• Injections. A corticosteroid injection directly into the spine can relieve inflammation, pain and swelling around irritated nerve roots. While the pain-relieving effects of an injection are temporary, the injection gives your body a chance to start healing. 
  • Physical therapy. Your therapist will work with you on gentle exercises and stretches that relieve pressure on the spine and provide pain relief. Additionally, physical therapy can help you improve your back and core strength, mobility and endurance. The low back and core muscles are essential for supporting the spine and preventing injuries. 

If conservative treatments aren’t effective after a few weeks, it may be time to consider surgery. 


Surgery is advisable if you have severe pain, reduced mobility or worsening nerve symptoms that could indicate nerve damage. In many cases, a surgeon is able to remove only the portion of the disc that’s protruding into the spinal canal. In some cases, the surgeon will remove the entire damaged disc and replace it with an artificial one or fuse the adjacent vertebrae.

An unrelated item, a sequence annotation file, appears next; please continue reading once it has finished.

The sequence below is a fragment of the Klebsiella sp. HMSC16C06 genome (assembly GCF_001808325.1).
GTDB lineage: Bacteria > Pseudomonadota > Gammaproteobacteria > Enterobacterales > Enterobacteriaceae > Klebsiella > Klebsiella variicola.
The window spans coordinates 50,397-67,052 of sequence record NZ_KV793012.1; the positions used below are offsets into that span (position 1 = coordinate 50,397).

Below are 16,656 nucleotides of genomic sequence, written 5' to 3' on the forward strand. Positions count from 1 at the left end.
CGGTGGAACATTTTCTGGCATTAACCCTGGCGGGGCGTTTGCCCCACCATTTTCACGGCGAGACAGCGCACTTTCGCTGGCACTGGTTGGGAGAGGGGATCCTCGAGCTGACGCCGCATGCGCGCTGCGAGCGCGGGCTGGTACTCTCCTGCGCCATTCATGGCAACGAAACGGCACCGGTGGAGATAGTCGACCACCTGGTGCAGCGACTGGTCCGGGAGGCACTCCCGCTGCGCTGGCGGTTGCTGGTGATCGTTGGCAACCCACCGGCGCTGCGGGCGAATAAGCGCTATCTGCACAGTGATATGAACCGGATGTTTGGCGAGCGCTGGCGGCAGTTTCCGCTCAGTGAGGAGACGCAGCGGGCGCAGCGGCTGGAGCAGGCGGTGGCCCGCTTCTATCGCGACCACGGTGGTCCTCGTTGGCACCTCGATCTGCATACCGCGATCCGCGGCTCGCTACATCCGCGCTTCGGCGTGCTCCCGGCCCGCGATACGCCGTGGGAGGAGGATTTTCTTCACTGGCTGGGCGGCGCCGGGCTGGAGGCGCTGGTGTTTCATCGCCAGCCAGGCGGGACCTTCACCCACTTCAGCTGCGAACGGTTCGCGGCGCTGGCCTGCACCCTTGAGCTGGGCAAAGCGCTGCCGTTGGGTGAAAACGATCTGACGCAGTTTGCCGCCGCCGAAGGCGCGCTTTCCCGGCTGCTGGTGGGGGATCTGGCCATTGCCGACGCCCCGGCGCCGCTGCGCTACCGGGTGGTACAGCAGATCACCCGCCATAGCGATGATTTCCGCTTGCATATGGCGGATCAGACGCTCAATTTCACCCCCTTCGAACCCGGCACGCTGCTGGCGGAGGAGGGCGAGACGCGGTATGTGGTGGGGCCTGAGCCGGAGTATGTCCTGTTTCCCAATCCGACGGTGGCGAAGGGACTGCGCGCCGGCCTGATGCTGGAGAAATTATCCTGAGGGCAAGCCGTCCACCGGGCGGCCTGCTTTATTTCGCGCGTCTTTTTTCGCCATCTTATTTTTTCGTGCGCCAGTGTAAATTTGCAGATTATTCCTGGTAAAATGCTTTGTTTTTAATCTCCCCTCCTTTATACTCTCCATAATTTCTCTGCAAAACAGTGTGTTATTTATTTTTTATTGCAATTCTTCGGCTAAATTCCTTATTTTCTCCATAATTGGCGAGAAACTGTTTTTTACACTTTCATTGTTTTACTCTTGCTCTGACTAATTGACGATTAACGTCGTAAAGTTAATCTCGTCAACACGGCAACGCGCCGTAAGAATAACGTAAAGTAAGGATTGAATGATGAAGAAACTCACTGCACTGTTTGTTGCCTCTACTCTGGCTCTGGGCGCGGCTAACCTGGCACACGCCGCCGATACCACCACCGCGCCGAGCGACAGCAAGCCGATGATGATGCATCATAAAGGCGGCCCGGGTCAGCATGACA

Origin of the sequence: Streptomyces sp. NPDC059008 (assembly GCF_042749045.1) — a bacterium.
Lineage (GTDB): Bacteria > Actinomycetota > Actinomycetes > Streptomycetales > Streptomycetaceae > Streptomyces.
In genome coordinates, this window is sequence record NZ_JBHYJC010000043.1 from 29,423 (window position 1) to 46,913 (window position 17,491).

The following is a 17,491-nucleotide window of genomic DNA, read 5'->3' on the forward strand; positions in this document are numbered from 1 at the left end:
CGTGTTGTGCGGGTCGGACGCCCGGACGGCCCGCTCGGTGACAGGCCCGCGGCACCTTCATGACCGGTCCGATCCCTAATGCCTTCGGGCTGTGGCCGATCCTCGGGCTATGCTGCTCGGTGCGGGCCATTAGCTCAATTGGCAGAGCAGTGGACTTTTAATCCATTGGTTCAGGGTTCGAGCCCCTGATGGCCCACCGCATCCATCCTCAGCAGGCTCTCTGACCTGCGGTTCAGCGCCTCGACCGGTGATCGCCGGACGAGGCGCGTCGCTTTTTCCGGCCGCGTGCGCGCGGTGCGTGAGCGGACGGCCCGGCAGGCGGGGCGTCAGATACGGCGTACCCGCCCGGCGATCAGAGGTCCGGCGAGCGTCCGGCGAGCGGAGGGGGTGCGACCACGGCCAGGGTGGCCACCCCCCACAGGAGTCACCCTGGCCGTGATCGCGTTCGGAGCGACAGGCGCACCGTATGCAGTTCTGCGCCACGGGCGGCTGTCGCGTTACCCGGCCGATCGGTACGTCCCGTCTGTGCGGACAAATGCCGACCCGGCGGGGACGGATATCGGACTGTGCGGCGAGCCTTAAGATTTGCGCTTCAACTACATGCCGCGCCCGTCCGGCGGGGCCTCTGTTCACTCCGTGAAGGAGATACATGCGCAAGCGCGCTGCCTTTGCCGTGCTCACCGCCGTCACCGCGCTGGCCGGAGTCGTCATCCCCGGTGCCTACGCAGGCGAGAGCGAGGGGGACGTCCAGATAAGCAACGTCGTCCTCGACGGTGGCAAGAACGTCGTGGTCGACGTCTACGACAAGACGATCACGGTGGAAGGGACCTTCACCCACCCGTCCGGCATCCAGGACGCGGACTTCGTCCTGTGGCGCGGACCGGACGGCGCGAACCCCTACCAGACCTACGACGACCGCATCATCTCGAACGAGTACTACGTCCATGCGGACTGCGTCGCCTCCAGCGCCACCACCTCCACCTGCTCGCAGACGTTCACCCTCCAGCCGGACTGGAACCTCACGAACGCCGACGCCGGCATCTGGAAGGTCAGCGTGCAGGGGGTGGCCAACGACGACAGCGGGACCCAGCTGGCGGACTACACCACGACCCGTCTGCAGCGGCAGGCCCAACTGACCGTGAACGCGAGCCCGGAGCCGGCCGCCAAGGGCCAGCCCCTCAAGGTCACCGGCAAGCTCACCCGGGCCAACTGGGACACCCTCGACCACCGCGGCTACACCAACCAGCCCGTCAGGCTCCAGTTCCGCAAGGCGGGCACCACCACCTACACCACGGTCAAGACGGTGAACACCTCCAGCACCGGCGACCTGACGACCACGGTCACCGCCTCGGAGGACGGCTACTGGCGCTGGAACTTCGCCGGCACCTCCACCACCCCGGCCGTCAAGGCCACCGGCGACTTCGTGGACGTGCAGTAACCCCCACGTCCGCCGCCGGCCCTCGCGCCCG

At Integrity Spine and Orthopedics, we specialize in identifying, diagnosing and treating a wide range of acute and chronic back, spine and joint conditions. Our board-certified orthopedic surgeons specialize in performing minimally invasive spine surgeries to reduce pain and improve mobility for patients diagnosed with spinal arthritis, degenerative disc disease, bulging or herniated discs, a pinched nerve, spinal stenosis and more. 

Some of the primary benefits of minimally invasive surgery include:

  • Smaller incisions
  • Fewer complications and bloss loss during surgery
  • Less damage to surrounding muscle and soft tissues
  • Lower risk of infection
  • Less post-op pain and less reliance on strong pain medications during recovery
  • Faster recovery and rehabilitation
  • Better cosmetic results with minimal scarring 

If you’re experiencing back or joint pain, weakness, or a loss of mobility, reach out to us today to schedule a consultation with our team. We provide compassionate and comprehensive care to help you find relief from pain and get back to doing the activities you love.

Call us at 904-456-0017 or contact us online to request an appointment.